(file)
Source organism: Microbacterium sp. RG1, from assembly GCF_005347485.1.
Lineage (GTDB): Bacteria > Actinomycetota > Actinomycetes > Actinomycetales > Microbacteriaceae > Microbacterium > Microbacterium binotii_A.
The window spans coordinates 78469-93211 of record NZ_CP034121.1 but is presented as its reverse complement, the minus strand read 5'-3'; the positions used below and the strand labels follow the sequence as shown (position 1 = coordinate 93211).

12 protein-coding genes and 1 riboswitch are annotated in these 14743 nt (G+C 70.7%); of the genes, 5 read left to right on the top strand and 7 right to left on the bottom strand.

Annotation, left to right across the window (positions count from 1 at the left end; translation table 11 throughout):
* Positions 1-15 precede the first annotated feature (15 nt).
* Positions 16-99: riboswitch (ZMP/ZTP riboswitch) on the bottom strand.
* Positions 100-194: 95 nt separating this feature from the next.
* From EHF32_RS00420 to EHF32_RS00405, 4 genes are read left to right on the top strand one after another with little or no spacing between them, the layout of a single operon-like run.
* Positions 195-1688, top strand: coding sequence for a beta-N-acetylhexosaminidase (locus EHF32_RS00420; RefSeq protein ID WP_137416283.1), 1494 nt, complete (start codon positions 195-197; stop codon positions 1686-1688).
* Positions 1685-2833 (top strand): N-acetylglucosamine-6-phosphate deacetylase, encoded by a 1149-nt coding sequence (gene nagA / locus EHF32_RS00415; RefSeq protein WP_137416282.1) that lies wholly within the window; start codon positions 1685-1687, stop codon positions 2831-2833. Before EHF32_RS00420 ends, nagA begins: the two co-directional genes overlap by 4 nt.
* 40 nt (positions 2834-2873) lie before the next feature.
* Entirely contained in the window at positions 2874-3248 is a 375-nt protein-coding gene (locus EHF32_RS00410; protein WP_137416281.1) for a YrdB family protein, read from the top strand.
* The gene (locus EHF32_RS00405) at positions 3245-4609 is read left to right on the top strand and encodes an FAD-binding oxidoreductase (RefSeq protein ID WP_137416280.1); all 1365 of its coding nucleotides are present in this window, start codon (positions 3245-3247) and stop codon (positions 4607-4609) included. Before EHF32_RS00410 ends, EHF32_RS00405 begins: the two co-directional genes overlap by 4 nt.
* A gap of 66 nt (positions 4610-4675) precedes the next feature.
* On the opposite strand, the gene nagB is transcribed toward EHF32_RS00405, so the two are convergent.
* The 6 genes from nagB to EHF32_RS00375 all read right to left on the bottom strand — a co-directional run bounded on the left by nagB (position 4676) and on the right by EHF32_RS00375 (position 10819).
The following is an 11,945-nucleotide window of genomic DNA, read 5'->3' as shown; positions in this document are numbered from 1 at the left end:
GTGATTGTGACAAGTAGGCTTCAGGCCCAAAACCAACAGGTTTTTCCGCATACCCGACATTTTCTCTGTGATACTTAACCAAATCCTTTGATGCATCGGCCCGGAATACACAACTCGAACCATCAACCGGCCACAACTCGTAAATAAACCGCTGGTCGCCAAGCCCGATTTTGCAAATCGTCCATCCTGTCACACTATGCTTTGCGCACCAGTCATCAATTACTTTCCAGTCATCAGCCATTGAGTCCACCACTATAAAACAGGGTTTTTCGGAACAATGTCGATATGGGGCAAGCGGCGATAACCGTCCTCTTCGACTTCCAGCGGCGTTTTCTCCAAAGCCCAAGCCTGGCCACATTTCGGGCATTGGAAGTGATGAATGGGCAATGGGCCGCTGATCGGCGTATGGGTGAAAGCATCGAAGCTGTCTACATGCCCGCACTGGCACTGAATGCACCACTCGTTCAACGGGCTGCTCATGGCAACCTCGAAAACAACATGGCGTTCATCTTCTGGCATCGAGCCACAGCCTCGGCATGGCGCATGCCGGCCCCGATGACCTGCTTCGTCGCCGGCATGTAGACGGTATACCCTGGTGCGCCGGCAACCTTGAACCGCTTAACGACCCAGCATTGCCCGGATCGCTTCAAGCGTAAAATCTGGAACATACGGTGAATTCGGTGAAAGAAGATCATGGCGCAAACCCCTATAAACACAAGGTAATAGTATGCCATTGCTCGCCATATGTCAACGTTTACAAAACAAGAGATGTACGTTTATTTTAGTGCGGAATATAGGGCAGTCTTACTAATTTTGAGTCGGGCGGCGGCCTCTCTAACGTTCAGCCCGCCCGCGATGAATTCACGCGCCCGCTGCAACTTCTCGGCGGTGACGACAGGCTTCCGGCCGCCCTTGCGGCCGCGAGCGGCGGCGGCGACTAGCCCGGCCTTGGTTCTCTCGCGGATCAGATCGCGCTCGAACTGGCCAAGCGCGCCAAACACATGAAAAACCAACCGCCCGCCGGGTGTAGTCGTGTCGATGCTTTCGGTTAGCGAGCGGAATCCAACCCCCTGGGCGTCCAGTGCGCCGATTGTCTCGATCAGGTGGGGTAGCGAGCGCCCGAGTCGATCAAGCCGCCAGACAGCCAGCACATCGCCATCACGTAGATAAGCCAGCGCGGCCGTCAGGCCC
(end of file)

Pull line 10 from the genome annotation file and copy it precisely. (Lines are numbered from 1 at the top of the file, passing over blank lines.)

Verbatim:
* Positions 195-1688, top strand: coding sequence for a beta-N-acetylhexosaminidase (locus EHF32_RS00420; RefSeq protein ID WP_137416283.1), 1494 nt, complete (start codon positions 195-197; stop codon positions 1686-1688).